Now with a large-ish paintbrush (size 10 or 12), in the column directly beneath the blue, drop a dollop of blue. STOP. Go get another dollop. I’m betting you didn’t put enough out!
Mix up heaps of paint. Now add some Cadmium Yellow Light and some White, and mix the colors together, staying in your blue column.
For this exercise, I want you to mix the colors completely on the palette so that there are no flecks of the pure color remaining. The colors should be mixed together completely; the start of your smooth gradation.
When you have a beautiful sea-type turquoise color, paint it across the top of your canvas. Use plenty of paint and apply in a "crosshatch" pattern.
If at this point, you are finding that the holes are showing through in your canvas and you are having to “scrub” the paint on, you didn’t mix up enough paint! Go to the corner, do some push ups, and come back. Dish up some more paint and mix again.
For those of you who are not doing push ups, grab another dollop of Pthalo Blue (a much smaller dollop than before) and a dollop of the Cadmium Yellow Light (more than last time), and add a bit more white. (NB: "A bit" is a technical term; somewhere between "a lot", and "not much").
This color should be mixed just below the previous color. The color you have created now should appear "yellower", and paler. Add it to your canvas, blending back into to the previously applied color, again using cross hatch technique.
The push up crew are back with us now, and won’t make that mistake again (will they?!!). Note - don’t do too many push ups so that you can’t pick up your paintbrush.
Continuing down within your chalk lines, repeat the process adding more Cadmium Yellow Light and more White, so that your color appears "yellowerer" and paler again. Paint this color as before, blending into the previous color above.
Continue adding more White and Cadmium Yellow Light until you reach the bottom of the canvas.
You should have a even, lovely ocean-like gradation of color.
When you feel comfortable with this, pick a different mix of colors. Those representing a gentle skyscape for example. For those of you starting out I recommend nothing too dramatic. Build up to glorious sunsets, ease into the folds of sheets. Suffering for your art is not mandatory (nor even necessary).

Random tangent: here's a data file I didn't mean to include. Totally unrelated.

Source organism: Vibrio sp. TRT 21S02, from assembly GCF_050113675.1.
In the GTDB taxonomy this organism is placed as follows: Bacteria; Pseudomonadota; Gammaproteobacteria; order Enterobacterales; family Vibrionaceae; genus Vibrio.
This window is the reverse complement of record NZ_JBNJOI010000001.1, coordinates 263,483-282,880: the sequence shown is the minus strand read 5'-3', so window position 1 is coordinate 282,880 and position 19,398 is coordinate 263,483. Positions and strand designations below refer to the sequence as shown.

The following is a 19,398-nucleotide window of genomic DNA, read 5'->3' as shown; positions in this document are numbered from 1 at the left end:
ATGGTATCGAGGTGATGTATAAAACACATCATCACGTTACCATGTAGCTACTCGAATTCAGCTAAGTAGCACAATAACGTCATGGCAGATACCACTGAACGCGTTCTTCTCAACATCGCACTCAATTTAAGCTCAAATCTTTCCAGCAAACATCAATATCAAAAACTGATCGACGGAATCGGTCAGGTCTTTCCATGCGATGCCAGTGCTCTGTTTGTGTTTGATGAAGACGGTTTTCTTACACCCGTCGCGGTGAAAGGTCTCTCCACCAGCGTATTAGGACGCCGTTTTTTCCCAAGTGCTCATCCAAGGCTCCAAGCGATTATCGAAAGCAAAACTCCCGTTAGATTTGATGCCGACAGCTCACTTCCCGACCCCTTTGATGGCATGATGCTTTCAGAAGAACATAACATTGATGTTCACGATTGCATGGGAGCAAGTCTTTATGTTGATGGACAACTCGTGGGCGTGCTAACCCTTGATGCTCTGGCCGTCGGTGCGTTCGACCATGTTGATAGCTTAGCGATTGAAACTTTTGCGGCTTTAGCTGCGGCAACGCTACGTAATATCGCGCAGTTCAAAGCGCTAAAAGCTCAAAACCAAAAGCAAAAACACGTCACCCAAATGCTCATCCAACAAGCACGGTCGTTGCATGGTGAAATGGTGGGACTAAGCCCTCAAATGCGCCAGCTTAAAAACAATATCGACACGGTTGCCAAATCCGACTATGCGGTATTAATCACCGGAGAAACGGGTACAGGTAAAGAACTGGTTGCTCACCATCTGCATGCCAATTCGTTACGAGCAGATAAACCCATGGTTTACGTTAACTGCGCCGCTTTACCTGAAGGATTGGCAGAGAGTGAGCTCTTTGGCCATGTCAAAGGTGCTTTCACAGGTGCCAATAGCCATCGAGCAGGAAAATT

Remember, these are just exercises ( that's why I threw in the push-ups).
And we all know exercise is good for us!
I know I rave on about managing your palette. So I will again. Knowing where your color is on your palette minimises the possibility of your brush touching a color you didn’t want. Nasty.
Managing your palette in this way, gives you a visual history which eliminates confusion and allows easy reference to colors used along the way. The added benefit is that you can often, in the case of products such as oil paints, or the Atelier Interactive range which will stay mobile, go back and use paint without having to remix colors.
The benefits of being able to effectively and efficiently create a smooth gradation of colour are limitless.
Gradations are everywhere. Take some time next time you are outside, notice the gradation in the sky. Is it even? What is causing the blend? What time of day is it? What's going on in the atmosphere to alter the colors or transition of colors or hues?
Hone in on gradations you may not notice so easily. Pick a leaf from the tree, notice the varying greens, or the gradation from red to yellow to green to brown.
Once you learn how to achieve a smooth gradation, you can certainly achieve a loose one. A "loose" one is easier to do and probably a little livelier and more natural.
Tuck in to the world. The process of finding amazing and subtle gradations will improve your art (it'll make you live longer too).
Chuck some paint around, celebrate your discoveries and recreate the colors, the feeling, and the magic. It doesn't get much better.